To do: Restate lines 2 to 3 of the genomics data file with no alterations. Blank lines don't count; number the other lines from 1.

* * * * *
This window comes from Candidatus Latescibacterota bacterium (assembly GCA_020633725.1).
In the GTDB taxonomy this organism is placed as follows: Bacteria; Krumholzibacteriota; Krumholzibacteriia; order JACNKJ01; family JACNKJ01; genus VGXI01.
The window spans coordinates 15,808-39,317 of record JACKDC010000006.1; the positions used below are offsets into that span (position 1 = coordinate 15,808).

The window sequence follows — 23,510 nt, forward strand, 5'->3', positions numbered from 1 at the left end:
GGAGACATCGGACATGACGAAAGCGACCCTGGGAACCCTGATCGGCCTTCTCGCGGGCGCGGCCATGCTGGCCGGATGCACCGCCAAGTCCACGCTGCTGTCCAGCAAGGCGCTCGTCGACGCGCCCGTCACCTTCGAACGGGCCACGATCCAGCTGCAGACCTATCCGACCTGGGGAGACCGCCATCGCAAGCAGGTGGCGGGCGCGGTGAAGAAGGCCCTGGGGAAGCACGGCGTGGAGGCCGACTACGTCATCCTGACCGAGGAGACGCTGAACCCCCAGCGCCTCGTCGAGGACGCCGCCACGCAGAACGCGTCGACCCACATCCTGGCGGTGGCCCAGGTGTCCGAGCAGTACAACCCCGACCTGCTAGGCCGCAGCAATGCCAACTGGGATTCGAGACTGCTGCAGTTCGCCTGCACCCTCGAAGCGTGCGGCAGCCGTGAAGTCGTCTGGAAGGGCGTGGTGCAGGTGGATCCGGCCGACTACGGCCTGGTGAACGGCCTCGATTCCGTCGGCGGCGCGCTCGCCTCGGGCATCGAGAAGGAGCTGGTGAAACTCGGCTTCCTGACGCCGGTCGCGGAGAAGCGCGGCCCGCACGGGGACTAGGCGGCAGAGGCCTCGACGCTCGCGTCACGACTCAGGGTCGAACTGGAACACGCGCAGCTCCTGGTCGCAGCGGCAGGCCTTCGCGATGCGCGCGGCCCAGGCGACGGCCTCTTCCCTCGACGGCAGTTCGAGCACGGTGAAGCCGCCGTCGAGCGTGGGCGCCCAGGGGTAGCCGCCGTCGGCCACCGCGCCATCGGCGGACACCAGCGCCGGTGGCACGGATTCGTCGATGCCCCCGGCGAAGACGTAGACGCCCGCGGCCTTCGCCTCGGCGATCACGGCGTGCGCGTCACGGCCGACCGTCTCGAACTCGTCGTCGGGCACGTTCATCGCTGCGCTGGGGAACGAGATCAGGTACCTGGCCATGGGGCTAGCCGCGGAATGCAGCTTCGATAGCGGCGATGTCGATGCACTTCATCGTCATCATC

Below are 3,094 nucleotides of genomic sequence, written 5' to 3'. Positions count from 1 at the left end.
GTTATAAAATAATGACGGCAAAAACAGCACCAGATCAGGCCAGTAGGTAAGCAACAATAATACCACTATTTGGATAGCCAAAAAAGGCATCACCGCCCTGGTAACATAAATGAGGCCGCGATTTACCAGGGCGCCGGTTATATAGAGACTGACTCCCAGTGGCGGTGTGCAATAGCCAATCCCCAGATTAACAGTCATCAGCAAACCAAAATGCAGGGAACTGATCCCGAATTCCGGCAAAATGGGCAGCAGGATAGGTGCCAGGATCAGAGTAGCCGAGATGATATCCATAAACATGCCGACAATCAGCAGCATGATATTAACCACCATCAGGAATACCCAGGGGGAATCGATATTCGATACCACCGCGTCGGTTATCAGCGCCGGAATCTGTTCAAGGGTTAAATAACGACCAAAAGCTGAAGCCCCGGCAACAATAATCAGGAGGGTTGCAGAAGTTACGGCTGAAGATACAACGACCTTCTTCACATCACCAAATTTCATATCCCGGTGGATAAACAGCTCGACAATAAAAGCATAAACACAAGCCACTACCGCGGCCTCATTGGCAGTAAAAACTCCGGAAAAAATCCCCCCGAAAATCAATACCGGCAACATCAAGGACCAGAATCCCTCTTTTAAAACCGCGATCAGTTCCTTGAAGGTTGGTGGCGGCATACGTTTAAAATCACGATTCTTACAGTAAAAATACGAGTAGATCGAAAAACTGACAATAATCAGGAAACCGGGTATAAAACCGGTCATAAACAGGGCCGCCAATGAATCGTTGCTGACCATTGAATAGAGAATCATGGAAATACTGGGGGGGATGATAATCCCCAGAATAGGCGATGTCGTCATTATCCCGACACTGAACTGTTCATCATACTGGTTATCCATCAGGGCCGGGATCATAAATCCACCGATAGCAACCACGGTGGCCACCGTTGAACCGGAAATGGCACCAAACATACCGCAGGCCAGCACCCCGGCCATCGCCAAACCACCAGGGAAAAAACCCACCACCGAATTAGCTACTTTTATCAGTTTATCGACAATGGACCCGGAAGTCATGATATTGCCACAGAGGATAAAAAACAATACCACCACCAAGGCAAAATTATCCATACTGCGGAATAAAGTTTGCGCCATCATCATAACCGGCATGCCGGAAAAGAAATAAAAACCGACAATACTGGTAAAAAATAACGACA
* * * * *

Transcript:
In the GTDB taxonomy this organism is placed as follows: Bacteria; Krumholzibacteriota; Krumholzibacteriia; order JACNKJ01; family JACNKJ01; genus VGXI01.
The window spans coordinates 15,808-39,317 of record JACKDC010000006.1; the positions used below are offsets into that span (position 1 = coordinate 15,808).